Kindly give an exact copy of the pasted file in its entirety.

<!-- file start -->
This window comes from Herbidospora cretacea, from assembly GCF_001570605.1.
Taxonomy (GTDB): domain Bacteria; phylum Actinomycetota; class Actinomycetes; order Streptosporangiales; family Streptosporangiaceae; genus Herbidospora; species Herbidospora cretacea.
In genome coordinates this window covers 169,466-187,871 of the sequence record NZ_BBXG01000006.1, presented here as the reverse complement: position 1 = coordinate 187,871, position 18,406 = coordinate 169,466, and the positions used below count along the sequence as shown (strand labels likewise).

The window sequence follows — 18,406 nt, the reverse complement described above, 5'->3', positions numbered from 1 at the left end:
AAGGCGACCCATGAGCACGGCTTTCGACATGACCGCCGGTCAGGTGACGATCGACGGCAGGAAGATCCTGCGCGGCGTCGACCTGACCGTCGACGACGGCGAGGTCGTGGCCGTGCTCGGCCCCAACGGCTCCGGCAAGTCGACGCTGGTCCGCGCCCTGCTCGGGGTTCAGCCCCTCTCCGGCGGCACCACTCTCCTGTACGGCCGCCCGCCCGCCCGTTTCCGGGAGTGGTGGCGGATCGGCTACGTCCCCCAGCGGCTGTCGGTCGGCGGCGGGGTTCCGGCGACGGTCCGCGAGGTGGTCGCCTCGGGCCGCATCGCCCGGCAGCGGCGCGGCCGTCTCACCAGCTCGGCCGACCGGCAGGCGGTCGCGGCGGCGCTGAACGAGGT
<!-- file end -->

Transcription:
This window comes from Herbidospora cretacea, from assembly GCF_001570605.1.
Taxonomy (GTDB): domain Bacteria; phylum Actinomycetota; class Actinomycetes; order Streptosporangiales; family Streptosporangiaceae; genus Herbidospora; species Herbidospora cretacea.
In genome coordinates this window covers 169,466-187,871 of the sequence record NZ_BBXG01000006.1, presented here as the reverse complement: position 1 = coordinate 187,871, position 18,406 = coordinate 169,466, and the positions used below count along the sequence as shown (strand labels likewise).

The window sequence follows — 18,406 nt, the reverse complement described above, 5'->3', positions numbered from 1 at the left end:
AAGGCGACCCATGAGCACGGCTTTCGACATGACCGCCGGTCAGGTGACGATCGACGGCAGGAAGATCCTGCGCGGCGTCGACCTGACCGTCGACGACGGCGAGGTCGTGGCCGTGCTCGGCCCCAACGGCTCCGGCAAGTCGACGCTGGTCCGCGCCCTGCTCGGGGTTCAGCCCCTCTCCGGCGGCACCACTCTCCTGTACGGCCGCCCGCCCGCCCGTTTCCGGGAGTGGTGGCGGATCGGCTACGTCCCCCAGCGGCTGTCGGTCGGCGGCGGGGTTCCGGCGACGGTCCGCGAGGTGGTCGCCTCGGGCCGCATCGCCCGGCAGCGGCGCGGCCGTCTCACCAGCTCGGCCGACCGGCAGGCGGTCGCGGCGGCGCTGAACGAGGT